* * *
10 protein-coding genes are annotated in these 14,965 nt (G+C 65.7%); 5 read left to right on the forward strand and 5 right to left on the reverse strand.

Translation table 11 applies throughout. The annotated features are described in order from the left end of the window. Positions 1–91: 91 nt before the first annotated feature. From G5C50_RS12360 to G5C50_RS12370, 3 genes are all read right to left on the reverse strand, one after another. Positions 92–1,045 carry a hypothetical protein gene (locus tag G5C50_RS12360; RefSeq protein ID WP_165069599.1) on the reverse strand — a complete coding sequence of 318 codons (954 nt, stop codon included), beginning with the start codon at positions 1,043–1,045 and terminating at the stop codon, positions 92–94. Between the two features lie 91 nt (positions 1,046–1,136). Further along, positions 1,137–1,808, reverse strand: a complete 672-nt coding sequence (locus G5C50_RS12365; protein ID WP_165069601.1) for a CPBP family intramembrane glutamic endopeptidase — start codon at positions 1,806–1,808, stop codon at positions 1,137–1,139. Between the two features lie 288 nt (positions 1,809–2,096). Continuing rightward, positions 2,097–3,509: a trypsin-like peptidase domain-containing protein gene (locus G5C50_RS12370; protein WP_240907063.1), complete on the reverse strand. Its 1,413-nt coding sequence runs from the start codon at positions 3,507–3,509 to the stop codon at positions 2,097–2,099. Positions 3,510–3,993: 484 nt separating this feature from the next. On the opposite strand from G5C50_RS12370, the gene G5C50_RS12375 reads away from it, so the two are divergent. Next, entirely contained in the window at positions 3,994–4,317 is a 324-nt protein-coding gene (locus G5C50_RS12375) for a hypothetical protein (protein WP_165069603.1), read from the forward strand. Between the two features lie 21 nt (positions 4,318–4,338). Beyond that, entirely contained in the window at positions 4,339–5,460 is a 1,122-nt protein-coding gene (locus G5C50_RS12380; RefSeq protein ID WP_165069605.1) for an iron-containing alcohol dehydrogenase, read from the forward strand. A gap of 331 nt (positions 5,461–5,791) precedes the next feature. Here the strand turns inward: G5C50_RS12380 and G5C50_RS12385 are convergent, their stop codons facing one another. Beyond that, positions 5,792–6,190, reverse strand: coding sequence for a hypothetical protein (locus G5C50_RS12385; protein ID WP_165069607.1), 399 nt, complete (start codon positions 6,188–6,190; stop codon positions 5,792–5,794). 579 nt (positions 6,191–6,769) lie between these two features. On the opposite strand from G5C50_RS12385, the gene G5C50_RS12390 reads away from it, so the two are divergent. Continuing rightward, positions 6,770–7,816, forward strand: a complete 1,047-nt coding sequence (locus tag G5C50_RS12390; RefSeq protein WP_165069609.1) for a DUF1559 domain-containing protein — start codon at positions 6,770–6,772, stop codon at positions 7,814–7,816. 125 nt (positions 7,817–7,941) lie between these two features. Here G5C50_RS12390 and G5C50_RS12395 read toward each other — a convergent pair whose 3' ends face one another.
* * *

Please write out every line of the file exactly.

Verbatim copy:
10 protein-coding genes are annotated in these 14,965 nt (G+C 65.7%); 5 read left to right on the forward strand and 5 right to left on the reverse strand.

Translation table 11 applies throughout. The annotated features are described in order from the left end of the window. Positions 1–91: 91 nt before the first annotated feature. From G5C50_RS12360 to G5C50_RS12370, 3 genes are all read right to left on the reverse strand, one after another. Positions 92–1,045 carry a hypothetical protein gene (locus tag G5C50_RS12360; RefSeq protein ID WP_165069599.1) on the reverse strand — a complete coding sequence of 318 codons (954 nt, stop codon included), beginning with the start codon at positions 1,043–1,045 and terminating at the stop codon, positions 92–94. Between the two features lie 91 nt (positions 1,046–1,136). Further along, positions 1,137–1,808, reverse strand: a complete 672-nt coding sequence (locus G5C50_RS12365; protein ID WP_165069601.1) for a CPBP family intramembrane glutamic endopeptidase — start codon at positions 1,806–1,808, stop codon at positions 1,137–1,139. Between the two features lie 288 nt (positions 1,809–2,096). Continuing rightward, positions 2,097–3,509: a trypsin-like peptidase domain-containing protein gene (locus G5C50_RS12370; protein WP_240907063.1), complete on the reverse strand. Its 1,413-nt coding sequence runs from the start codon at positions 3,507–3,509 to the stop codon at positions 2,097–2,099. Positions 3,510–3,993: 484 nt separating this feature from the next. On the opposite strand from G5C50_RS12370, the gene G5C50_RS12375 reads away from it, so the two are divergent. Next, entirely contained in the window at positions 3,994–4,317 is a 324-nt protein-coding gene (locus G5C50_RS12375) for a hypothetical protein (protein WP_165069603.1), read from the forward strand. Between the two features lie 21 nt (positions 4,318–4,338). Beyond that, entirely contained in the window at positions 4,339–5,460 is a 1,122-nt protein-coding gene (locus G5C50_RS12380; RefSeq protein ID WP_165069605.1) for an iron-containing alcohol dehydrogenase, read from the forward strand. A gap of 331 nt (positions 5,461–5,791) precedes the next feature. Here the strand turns inward: G5C50_RS12380 and G5C50_RS12385 are convergent, their stop codons facing one another. Beyond that, positions 5,792–6,190, reverse strand: coding sequence for a hypothetical protein (locus G5C50_RS12385; protein ID WP_165069607.1), 399 nt, complete (start codon positions 6,188–6,190; stop codon positions 5,792–5,794). 579 nt (positions 6,191–6,769) lie between these two features. On the opposite strand from G5C50_RS12385, the gene G5C50_RS12390 reads away from it, so the two are divergent. Continuing rightward, positions 6,770–7,816, forward strand: a complete 1,047-nt coding sequence (locus tag G5C50_RS12390; RefSeq protein WP_165069609.1) for a DUF1559 domain-containing protein — start codon at positions 6,770–6,772, stop codon at positions 7,814–7,816. 125 nt (positions 7,817–7,941) lie between these two features. Here G5C50_RS12390 and G5C50_RS12395 read toward each other — a convergent pair whose 3' ends face one another.